Tape: 4 Story: 3 - William Taylor describes his experiences in the U.S. Air Force dealing with the press

Tape: 4 Story: 4 - William Taylor discusses public relations changes resulting from today's 'instant news'

Tape: 4 Story: 5 - William Taylor discusses his ventures in the public relations field

Tape: 4 Story: 6 - William Taylor discusses African Americans in the U.S. Air Force's public relations department

Tape: 4 Story: 7 - William Taylor shares his professional philosophy

Tape: 4 Story: 8 - William Taylor recalls his military travels in Southeast Asia

Tape: 5 Story: 1 - William Taylor recalls his PR involvement during catastrophic events in recent history

Tape: 5 Story: 2 - William Taylor preserves the stories of African Americans

Tape: 5 Story: 3 - William Taylor repeats a story from his friend Ernie Fears

Tape: 5 Story: 4 - William Taylor reflects on the state of the black community

Tape: 5 Story: 5 - William Taylor considers his legacy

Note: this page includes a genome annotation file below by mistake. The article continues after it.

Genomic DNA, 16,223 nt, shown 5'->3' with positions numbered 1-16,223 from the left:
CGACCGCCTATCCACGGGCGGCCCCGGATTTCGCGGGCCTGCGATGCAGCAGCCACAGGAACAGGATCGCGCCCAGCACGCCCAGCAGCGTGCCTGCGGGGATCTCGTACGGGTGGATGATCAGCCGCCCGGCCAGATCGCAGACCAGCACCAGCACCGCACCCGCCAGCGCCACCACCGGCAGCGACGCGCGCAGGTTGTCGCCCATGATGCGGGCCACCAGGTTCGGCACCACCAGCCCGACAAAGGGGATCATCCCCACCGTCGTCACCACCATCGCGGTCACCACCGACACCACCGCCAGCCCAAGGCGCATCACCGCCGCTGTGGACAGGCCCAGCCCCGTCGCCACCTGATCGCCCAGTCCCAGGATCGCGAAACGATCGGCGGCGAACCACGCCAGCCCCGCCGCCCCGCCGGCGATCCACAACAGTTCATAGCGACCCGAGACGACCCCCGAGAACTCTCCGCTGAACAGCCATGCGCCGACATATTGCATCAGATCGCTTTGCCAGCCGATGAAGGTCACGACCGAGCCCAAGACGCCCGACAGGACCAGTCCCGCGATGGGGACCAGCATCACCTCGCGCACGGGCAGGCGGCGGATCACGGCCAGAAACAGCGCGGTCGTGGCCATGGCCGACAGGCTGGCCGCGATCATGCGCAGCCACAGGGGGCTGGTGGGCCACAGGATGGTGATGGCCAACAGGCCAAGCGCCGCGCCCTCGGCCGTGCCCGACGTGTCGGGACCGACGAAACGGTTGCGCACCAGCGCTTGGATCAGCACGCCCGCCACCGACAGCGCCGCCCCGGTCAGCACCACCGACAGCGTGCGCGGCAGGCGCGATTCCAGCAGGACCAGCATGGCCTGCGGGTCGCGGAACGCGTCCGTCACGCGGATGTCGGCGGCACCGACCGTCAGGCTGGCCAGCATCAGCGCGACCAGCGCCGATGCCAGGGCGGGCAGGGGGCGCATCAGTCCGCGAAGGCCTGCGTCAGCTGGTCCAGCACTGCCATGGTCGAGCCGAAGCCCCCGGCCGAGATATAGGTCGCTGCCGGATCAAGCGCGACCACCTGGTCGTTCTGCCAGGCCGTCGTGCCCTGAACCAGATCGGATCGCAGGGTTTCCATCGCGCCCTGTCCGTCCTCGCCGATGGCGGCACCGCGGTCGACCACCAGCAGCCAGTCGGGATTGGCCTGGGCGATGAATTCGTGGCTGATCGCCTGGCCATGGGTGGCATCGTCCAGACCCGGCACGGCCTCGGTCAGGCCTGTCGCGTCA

Tape: 6 Story: 1 - Photo - William Taylor, age ten, with two unidentified boys before a church outing, Omaha, Nebraska, 1940

Tape: 6 Story: 2 - Photo - William Taylor and other military personnel at the 58th parallel separating North Korea and South Korea

Tape: 6 Story: 3 - Photo - William Taylor in Omaha, Nebraska, early 1940s

Tape: 6 Story: 4 - Photo - William Taylor at a Pearl Harbor memorial, Honolulu, Hawaii

Tape: 6 Story: 5 - Photo - William Taylor on the set of an Air Force training film, ca. 1966

Tape: 6 Story: 6 - Photo - William Taylor reading with his grandson, ca. 2000

Tape: 6 Story: 7 - Photo - William Taylor, age five, at a birthday celebration, ca. 1935

Tape: 6 Story: 8 - Photo - William Taylor's mother, 1920s

Tape: 6 Story: 9 - Photo - William Taylor at Indiana University, Bloomington, Indiana, ca. 1948

Tape: 6 Story: 10 - Photo - William Taylor with a group of Japanese industrialists, early 1970s